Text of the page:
Revived 'Music Man' Finds True Love at Arena
There’s a certain air of expectation that hangs over artistic director Molly Smith’s production of “The Music Man” at Arena Stage, now running for a better part of the summer there.
It’s the rarefied air of success achieved by Smith with “Oklahoma,” the classic Rodgers and Hammerstein musical with which she chose to open the newly renovated Mead Center for the American Theater, a grand old musical that has quite a few things in common with “The Music Man.”
Broadly speaking, it’s a show, like “Oklahoma,” which resurrects the spirit of a mostly vanished turn-of-the-20th-century America. “Oklahoma” bristled with western confidence, its characters are swept up by and embrace change. “The Music Man” is carried and buoyed by what happens when a burst of con-man energy lifts a classic Midwestern small town out of its narrow-minded, time-locked lethargy. Smith’s way with classic American musicals is to bless them with a breath of fresh air that is both energizing and engaging. It’s as if she waves a magic wand over things and makes the proceedings both rejuvenating and meaningful for today's audiences.
Meredith Wilson — book author, composer and lyricist of “The Music Man”— may not have a Rodgers and Hammerstein resume but he has the Broadway musical pedigree. “The Music Man” is at turns energized by spirited dancing, it has bowl-you-over songs that make a perfect sales pitch like “76 Trombones” and “Trouble” and soaring ballads, none more pertinent and moving than “Til There was You.” It has romance, it has conflict, it has a believable and recognizable setting, and it resolves itself, not with schmaltz, but with a believable inevitability.
And so far as entertainment machines go, “The Music Man” delivers. It’s a robust vehicle that never flags and runs right past potential pitfalls, thanks to Smith. It has a deftly selected cast that couldn’t be more gifted, especially in the leads. Kate Baldwin, as Marian the town librarian and music teacher, is slight and dynamic, all blazing red hair with a shining, patient sort of charisma. Burke Moses strikes up the band and revs up the room temperature as Harold Hill, the con man as magician. He’s every bit as high-stepping and high-spirited as the iconic Robert Preston, sweeping almost all before him as he works his con of talking the town folks into the dream of a marching band, complete with lessons, uniforms and instruments.
The number of persons who might have seen the original Broadway production “The Music Man” is probably pretty small, although we have the happy coincidence of Barbara Cook, the original Marian, singing for two nights at the Kennedy Center next month. Our memories, if we have any, are tied to the film, where Preston shares the screen with Shirley Jones.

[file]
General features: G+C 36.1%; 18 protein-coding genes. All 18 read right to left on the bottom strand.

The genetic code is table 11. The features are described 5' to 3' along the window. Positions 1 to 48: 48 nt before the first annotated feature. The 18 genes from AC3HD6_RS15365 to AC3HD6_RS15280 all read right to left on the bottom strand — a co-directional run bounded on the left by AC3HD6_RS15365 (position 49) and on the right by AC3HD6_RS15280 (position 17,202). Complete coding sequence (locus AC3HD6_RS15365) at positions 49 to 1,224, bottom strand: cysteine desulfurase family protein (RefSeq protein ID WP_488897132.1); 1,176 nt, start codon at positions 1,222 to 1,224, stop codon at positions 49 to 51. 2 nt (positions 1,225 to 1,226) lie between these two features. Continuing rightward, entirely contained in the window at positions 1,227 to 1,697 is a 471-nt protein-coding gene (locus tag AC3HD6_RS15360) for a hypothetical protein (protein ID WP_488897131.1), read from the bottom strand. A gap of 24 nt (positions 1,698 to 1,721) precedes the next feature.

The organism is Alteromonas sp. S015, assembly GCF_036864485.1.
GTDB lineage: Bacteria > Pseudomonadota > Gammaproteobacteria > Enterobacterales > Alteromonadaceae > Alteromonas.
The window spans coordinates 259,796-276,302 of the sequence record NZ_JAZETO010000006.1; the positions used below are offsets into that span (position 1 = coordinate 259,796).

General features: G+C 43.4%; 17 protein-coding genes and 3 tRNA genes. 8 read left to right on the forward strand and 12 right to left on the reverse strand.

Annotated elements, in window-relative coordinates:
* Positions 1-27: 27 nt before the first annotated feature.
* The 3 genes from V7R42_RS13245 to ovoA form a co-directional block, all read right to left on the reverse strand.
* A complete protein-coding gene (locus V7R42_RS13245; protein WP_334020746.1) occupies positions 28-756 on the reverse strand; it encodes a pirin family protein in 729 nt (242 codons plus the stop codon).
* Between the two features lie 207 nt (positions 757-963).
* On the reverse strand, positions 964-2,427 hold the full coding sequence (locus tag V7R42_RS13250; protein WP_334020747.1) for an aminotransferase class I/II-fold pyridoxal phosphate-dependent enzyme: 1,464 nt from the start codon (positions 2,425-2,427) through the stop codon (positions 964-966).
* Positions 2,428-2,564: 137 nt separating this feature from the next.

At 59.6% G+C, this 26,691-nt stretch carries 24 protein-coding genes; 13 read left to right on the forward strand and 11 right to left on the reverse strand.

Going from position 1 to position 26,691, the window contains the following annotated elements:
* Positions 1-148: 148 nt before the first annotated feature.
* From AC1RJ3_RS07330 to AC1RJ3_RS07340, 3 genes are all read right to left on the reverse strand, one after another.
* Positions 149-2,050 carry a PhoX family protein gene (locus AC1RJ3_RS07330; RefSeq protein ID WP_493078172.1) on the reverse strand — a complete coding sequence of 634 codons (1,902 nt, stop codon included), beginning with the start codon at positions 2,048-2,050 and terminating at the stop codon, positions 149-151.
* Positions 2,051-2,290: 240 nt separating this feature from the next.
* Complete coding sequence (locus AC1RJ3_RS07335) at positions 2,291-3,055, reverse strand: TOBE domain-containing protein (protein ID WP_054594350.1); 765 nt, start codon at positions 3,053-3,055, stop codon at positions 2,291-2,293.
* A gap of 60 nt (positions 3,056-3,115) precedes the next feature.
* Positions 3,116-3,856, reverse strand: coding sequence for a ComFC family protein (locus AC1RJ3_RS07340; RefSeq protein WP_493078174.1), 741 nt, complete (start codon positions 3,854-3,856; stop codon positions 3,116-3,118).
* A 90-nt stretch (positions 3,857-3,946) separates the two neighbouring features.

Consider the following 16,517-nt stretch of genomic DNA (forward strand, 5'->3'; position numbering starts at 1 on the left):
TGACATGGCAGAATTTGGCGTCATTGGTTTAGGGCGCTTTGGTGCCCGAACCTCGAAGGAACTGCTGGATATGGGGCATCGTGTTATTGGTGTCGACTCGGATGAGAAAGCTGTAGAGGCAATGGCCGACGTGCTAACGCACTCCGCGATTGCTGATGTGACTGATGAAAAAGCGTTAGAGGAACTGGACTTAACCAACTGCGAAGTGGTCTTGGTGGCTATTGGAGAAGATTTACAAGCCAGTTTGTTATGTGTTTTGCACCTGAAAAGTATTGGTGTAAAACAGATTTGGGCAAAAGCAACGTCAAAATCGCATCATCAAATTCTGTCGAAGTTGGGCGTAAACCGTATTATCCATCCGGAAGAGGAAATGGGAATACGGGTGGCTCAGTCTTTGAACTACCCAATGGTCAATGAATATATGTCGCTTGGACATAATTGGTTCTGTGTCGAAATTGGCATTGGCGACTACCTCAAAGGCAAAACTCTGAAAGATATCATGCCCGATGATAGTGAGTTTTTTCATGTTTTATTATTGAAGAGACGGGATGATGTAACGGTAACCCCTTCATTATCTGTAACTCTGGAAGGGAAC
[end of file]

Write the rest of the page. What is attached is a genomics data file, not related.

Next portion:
It seems to me that “The Music Man” and “Oklahoma” are about change. They’re transformative to audience and characters, and Smith makes change the beating hearts of both shows, especially this one. You could do a “Music Man” that hits all the highlights of song and story and not disappoint a soul, but this production does a little more for an audience that’s plugged into the whole wide world. The first thing you hear is a slow, almost mournful instrumental riff off the usually jaunty “76 Trombones,” accompanied by the sound of a train on its tracks, the rhythmic, familiar syncopated sound of movement and progress. Out of the Arena stages rises a table and seats filled with traveling salesmen, railing musically against change—you can’t give credit, you gotta know the territory, and so on. They gossip about one of their own, the elusive Harold Hill whose specialty is boondoggling small towns with promises of a marching band.
Hill arrives in River City and knows just what to do—he warns against the evils of sin in pool halls, he sings about marching bands—those trombones again—and he lays siege to the often disappointed, but still dreamy, heart of Marian. The townspeople—a generally unfriendly, gossipy and intolerant lot—are quickly undone by Hill’s abundant charms and soon enough he has the kids dancing, the matrons smiling and the town’s long-time enemies pulling together as a barbershop quartet.
“He sure seems to be having a good time,” one audience member said of Moses as Hill, and that’s a judgement that’s self-evident. Once he collides with Marian in a kind of tug-and-pull of romance and energy, the show practically takes wing. Baldwin, as Marian, has the task of singing songs that usually provide a lull in most musicals—the love-proclaiming ballad, the high, high soprano sweet songs that can kill energy like a fly swatter. She, however, knocks them right of the park, and the show never skips a beat. They get help from the high-flying wrong-side of the track kid Tommy played with energetic charm by Will Burton, and the Nehal Joshi’s goofy sidekick Marcellus, and area veteran actors like Donna Migliacco, John Lescault and Lawrence Redmond.
The costumes may indeed be suggestive of no particular period, although the outrageous costumes worn by the local ladies’ culture club are eye-boggling. If that’s confusing, you’re not paying attention. Wilson — born in Mason City, Iowa, in 1902 — meant to resurrect his hometown with all of its shortcomings and glories, which are located in Marian’s heart, in the tuning fork hum of barbershop quartet, in the leaps of the dancers, in the whispers of gossip, in the small, but greedy ambitions of the mayor, in a time when kisses, instead of investor money, could still be stolen on the back porch.
“The Music Man” isn’t “Oklahoma,” but it is something just as good. In this show, there really is love all around, and you can hear it singing
("The Music Man" runs in Arena's Fichandler Stage through July 22)